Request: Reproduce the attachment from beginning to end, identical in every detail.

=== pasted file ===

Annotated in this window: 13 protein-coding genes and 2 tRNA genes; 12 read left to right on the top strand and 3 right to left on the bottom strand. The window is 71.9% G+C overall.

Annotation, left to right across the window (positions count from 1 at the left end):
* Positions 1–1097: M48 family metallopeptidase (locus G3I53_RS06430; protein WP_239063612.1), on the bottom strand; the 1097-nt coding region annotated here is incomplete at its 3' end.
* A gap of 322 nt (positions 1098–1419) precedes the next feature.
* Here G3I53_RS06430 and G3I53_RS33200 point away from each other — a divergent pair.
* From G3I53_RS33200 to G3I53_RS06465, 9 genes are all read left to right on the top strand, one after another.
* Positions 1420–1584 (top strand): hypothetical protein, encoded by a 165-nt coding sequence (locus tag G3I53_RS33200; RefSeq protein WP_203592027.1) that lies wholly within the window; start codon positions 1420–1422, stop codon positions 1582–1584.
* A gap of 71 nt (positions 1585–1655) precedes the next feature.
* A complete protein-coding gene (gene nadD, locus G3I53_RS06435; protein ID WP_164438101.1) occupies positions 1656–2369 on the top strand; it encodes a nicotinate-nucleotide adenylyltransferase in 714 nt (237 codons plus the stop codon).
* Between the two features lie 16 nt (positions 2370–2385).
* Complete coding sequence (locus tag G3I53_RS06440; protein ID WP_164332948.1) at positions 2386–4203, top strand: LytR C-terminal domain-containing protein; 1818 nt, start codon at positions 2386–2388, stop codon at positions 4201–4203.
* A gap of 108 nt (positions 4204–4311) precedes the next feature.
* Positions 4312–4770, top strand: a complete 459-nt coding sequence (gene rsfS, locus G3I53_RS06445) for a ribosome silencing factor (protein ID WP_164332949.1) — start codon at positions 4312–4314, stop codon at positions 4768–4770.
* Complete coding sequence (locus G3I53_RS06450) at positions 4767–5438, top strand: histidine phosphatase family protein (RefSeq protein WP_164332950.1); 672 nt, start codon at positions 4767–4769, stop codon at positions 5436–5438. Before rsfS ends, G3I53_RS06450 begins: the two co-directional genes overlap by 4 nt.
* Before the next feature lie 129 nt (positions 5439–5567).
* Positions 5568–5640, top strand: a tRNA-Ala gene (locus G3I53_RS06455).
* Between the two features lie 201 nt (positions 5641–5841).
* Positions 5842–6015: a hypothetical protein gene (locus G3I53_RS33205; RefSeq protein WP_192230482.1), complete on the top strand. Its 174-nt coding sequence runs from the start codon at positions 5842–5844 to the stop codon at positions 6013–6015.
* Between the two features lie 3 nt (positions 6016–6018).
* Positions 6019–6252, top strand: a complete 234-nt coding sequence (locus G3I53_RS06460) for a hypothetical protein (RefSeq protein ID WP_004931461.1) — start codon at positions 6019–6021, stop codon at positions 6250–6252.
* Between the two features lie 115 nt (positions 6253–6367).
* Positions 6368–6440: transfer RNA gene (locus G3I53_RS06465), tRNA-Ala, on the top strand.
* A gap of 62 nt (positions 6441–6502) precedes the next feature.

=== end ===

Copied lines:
Annotated in this window: 13 protein-coding genes and 2 tRNA genes; 12 read left to right on the top strand and 3 right to left on the bottom strand. The window is 71.9% G+C overall.

Annotation, left to right across the window (positions count from 1 at the left end):
* Positions 1–1097: M48 family metallopeptidase (locus G3I53_RS06430; protein WP_239063612.1), on the bottom strand; the 1097-nt coding region annotated here is incomplete at its 3' end.
* A gap of 322 nt (positions 1098–1419) precedes the next feature.
* Here G3I53_RS06430 and G3I53_RS33200 point away from each other — a divergent pair.
* From G3I53_RS33200 to G3I53_RS06465, 9 genes are all read left to right on the top strand, one after another.
* Positions 1420–1584 (top strand): hypothetical protein, encoded by a 165-nt coding sequence (locus tag G3I53_RS33200; RefSeq protein WP_203592027.1) that lies wholly within the window; start codon positions 1420–1422, stop codon positions 1582–1584.
* A gap of 71 nt (positions 1585–1655) precedes the next feature.
* A complete protein-coding gene (gene nadD, locus G3I53_RS06435; protein ID WP_164438101.1) occupies positions 1656–2369 on the top strand; it encodes a nicotinate-nucleotide adenylyltransferase in 714 nt (237 codons plus the stop codon).
* Between the two features lie 16 nt (positions 2370–2385).
* Complete coding sequence (locus tag G3I53_RS06440; protein ID WP_164332948.1) at positions 2386–4203, top strand: LytR C-terminal domain-containing protein; 1818 nt, start codon at positions 2386–2388, stop codon at positions 4201–4203.
* A gap of 108 nt (positions 4204–4311) precedes the next feature.
* Positions 4312–4770, top strand: a complete 459-nt coding sequence (gene rsfS, locus G3I53_RS06445) for a ribosome silencing factor (protein ID WP_164332949.1) — start codon at positions 4312–4314, stop codon at positions 4768–4770.
* Complete coding sequence (locus G3I53_RS06450) at positions 4767–5438, top strand: histidine phosphatase family protein (RefSeq protein WP_164332950.1); 672 nt, start codon at positions 4767–4769, stop codon at positions 5436–5438. Before rsfS ends, G3I53_RS06450 begins: the two co-directional genes overlap by 4 nt.
* Before the next feature lie 129 nt (positions 5439–5567).
* Positions 5568–5640, top strand: a tRNA-Ala gene (locus G3I53_RS06455).
* Between the two features lie 201 nt (positions 5641–5841).
* Positions 5842–6015: a hypothetical protein gene (locus G3I53_RS33205; RefSeq protein WP_192230482.1), complete on the top strand. Its 174-nt coding sequence runs from the start codon at positions 5842–5844 to the stop codon at positions 6013–6015.
* Between the two features lie 3 nt (positions 6016–6018).
* Positions 6019–6252, top strand: a complete 234-nt coding sequence (locus G3I53_RS06460) for a hypothetical protein (RefSeq protein ID WP_004931461.1) — start codon at positions 6019–6021, stop codon at positions 6250–6252.
* Between the two features lie 115 nt (positions 6253–6367).
* Positions 6368–6440: transfer RNA gene (locus G3I53_RS06465), tRNA-Ala, on the top strand.
* A gap of 62 nt (positions 6441–6502) precedes the next feature.